Hello again, dear friend Anonymous. Welcome back to our sex talk column where readers submit questions, then we do our research and craft a story to answer as many questions as we can. We tapped Dr. Kate Balestrieri—licensed psychologist, certified sex and PACT couples therapist, and founder of Modern Intimacy in Los Angeles, California—to provide her (s)expert knowledge on steamy topics (like how to teach yourself to squirt, everything you need to know about edging and rocking, if nipple orgasms are real, ways to increase your libido, sex stage fright, enjoying outercourse, and more). Today she’s taking the mic in our Ask Us Anything: The Sex Edition, to answer the latest submission. The topic? Compromising in the bedroom.
“In every relationship, there is a balance constantly in play. The delicate dance of recognizing, acknowledging, and meeting each other’s needs reciprocally can frustrate even the happiest couple, because every couple consists of two unique people, whose wants and needs change.
Not only can each of your needs change moment to moment, but they can often be in direct competition! You may want to cuddle after sex, and your partner may be too warm and want space. Neither of you is wrong, but effective compromise is key to making sure you both get enough of what you need from each other, so resentments are kept at bay.
The same is true during sex. People have all kinds of different desires, fantasies, needs, fears, and limits in the bedroom. Healthy dialogue and collaborative negotiation can help you keep things hot and mutual, especially if you have a discrepancy in your desire or sexual interests.
Once you recognize that there is an imbalance of give and take, or you’re looking to change things up, take care to set up the conversation for success. There are no guarantees for how a partner will respond because sex can be a loaded topic, but there are a few considerations that can help it go smoothly.
Pick the Best Time
Consider the demands of your lives and when you both are likely to be best equipped to have what could be a dimensional conversation. For example, it’s not generally advisable to start unpacking a layered topic during sex, as passions may be high, and emotions may be higher. If you know your partner is a morning person and does not like to have big conversations before bed, plan accordingly. Give yourselves the best foundation to be able to have a meaningful dialogue, when you are rested, fed, and ready to talk.
Use Constructive and Reassuring Language
You may feel frustrated if you’ve been feeling lopsided efforts in the bedroom, but having an empathic and non-shaming approach to asking for what you need can help take the sting out of letting your partner know you need something different or more. Emphasize what you like, or love, about your sex life, and how you’d like to experience more of that and/or try something new together. Instead of saying, “You don’t ___ enough,” say, “I love when you ___ and want more of that!”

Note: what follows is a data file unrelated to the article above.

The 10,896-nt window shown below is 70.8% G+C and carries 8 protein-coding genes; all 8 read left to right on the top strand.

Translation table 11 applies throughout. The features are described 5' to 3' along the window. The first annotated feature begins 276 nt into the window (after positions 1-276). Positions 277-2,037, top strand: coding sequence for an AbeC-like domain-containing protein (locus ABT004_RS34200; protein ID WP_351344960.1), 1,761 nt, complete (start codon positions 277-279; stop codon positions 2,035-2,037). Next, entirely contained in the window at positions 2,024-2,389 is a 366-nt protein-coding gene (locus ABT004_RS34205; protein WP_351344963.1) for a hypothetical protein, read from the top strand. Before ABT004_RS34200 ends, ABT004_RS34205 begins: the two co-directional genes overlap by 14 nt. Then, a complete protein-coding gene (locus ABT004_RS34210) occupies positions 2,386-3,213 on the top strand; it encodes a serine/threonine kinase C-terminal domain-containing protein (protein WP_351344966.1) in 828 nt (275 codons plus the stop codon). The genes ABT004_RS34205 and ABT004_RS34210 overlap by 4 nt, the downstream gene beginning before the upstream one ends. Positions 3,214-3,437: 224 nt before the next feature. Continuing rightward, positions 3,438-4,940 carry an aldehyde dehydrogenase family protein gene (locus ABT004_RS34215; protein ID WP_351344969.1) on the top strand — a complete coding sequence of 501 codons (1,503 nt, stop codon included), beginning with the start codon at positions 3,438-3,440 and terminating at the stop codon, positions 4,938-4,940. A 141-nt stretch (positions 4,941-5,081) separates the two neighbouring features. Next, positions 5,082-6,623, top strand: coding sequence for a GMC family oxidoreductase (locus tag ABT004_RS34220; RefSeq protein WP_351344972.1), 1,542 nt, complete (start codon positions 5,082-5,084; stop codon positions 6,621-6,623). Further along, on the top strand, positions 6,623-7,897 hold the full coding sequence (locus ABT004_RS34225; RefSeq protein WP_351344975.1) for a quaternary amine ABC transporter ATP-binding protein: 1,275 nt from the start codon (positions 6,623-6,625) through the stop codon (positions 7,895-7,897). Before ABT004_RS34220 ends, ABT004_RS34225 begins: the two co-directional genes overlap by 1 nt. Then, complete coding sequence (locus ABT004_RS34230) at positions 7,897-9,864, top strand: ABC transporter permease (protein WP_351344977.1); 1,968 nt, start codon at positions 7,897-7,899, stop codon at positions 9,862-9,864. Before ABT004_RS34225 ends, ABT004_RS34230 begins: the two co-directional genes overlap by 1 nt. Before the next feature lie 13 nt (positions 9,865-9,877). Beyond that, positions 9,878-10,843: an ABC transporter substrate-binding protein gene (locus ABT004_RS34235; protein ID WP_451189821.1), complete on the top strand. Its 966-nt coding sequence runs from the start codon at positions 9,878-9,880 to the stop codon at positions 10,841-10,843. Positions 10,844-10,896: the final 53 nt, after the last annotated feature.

Be Clear on What You’re Asking For
Are you asking for more frequent sex? Different kinds of sexual play? New sex toys? More eye contact? To include porn? Whatever it is that you imagine will require compromise, get curious about what your desire means to you, and what it means to your partner. If you’re not sure what you want, you just know that you’d like something to change, you might consider using a Yes/No/Maybe list to get clarification on your sexual wants and boundaries together.
Gauge Their Needs and Fears
Equally as important as asking for what you want is holding space for your partner to do the same. Let them know you are eager to learn more about how you can please them better too. If your partner is hesitant to try something new, or meet you halfway, in a nonjudgmental way, get curious with them about what holds them back. Are they scared, shy, feel insecure, or afraid it may change the relationship? Validate their concerns and try to see if there is willingness to move forward if their concerns are assuaged.
If one or both of you is nervous to try something new, find a way to inch closer to that activity by incrementally introducing more bite-sized activities. For example, if your partner wants to try BDSM, but you’re not sure you are interested, perhaps try being sexual the way you are typically, but introduce a collar or use a prop to softly caress each other’s skin, instead of inviting pain or dominance behavior. Starting small, and in a way designed to build a positive association to every behavior, can make the out-of-reach activity seem more feasible.
Engage in Aftercare
A good practice after any sexual experience is aftercare. During aftercare, partners nurture each other, hold space for big emotions, cuddle, eat, rest and/or debrief about the encounter. The practice of aftercare is generally thought of as a transition from a sexual experience back to a non-sexual way of relating with each other and is a good time to process what you both liked, did not like, or need in future sexual moments together. Making this a regular part of your sexual routine can help take the pressure off big conversations, as you begin to get used to giving each other nurturing and collaborative feedback.
All these steps assume you have a partner willing to meet you in the middle. If your partner has made it clear that they are not interested in a compromise, respect their limits and boundaries. Working with a sex or couples therapist can help you unearth any underlying dynamics that may make it difficult for your partner to imagine taking sexual risks or putting forth more effort. Working together to address resentments, fears, or alternative options for sexual compromise can bring you closer together and help you move from stuck to solution.”